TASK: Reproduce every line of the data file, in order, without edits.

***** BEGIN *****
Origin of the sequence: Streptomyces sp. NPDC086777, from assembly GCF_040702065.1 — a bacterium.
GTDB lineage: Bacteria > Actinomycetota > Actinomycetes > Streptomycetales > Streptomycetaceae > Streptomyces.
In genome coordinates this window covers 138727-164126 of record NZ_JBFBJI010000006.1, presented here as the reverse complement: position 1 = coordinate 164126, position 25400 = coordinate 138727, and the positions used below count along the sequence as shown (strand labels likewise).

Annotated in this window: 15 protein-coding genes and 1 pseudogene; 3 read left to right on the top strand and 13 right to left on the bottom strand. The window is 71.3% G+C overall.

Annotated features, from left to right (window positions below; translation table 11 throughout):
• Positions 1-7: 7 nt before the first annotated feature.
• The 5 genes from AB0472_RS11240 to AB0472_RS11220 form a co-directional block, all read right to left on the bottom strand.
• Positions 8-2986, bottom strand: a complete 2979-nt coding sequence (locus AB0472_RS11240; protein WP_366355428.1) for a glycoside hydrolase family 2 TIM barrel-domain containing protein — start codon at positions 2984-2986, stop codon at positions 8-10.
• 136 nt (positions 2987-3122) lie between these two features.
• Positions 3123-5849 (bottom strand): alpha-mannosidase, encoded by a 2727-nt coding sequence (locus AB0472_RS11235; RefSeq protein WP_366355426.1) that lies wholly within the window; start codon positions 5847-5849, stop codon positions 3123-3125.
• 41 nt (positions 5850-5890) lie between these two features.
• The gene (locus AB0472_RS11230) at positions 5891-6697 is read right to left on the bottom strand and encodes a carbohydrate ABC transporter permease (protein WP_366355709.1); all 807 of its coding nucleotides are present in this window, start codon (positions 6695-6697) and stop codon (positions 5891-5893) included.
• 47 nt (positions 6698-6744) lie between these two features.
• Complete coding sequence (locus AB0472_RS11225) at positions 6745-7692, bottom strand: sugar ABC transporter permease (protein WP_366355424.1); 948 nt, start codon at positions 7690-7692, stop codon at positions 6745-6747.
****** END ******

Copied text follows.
Origin of the sequence: Streptomyces sp. NPDC086777, from assembly GCF_040702065.1 — a bacterium.
GTDB lineage: Bacteria > Actinomycetota > Actinomycetes > Streptomycetales > Streptomycetaceae > Streptomyces.
In genome coordinates this window covers 138727-164126 of record NZ_JBFBJI010000006.1, presented here as the reverse complement: position 1 = coordinate 164126, position 25400 = coordinate 138727, and the positions used below count along the sequence as shown (strand labels likewise).

Annotated in this window: 15 protein-coding genes and 1 pseudogene; 3 read left to right on the top strand and 13 right to left on the bottom strand. The window is 71.3% G+C overall.

Annotated features, from left to right (window positions below; translation table 11 throughout):
• Positions 1-7: 7 nt before the first annotated feature.
• The 5 genes from AB0472_RS11240 to AB0472_RS11220 form a co-directional block, all read right to left on the bottom strand.
• Positions 8-2986, bottom strand: a complete 2979-nt coding sequence (locus AB0472_RS11240; protein WP_366355428.1) for a glycoside hydrolase family 2 TIM barrel-domain containing protein — start codon at positions 2984-2986, stop codon at positions 8-10.
• 136 nt (positions 2987-3122) lie between these two features.
• Positions 3123-5849 (bottom strand): alpha-mannosidase, encoded by a 2727-nt coding sequence (locus AB0472_RS11235; RefSeq protein WP_366355426.1) that lies wholly within the window; start codon positions 5847-5849, stop codon positions 3123-3125.
• 41 nt (positions 5850-5890) lie between these two features.
• The gene (locus AB0472_RS11230) at positions 5891-6697 is read right to left on the bottom strand and encodes a carbohydrate ABC transporter permease (protein WP_366355709.1); all 807 of its coding nucleotides are present in this window, start codon (positions 6695-6697) and stop codon (positions 5891-5893) included.
• 47 nt (positions 6698-6744) lie between these two features.
• Complete coding sequence (locus AB0472_RS11225) at positions 6745-7692, bottom strand: sugar ABC transporter permease (protein WP_366355424.1); 948 nt, start codon at positions 7690-7692, stop codon at positions 6745-6747.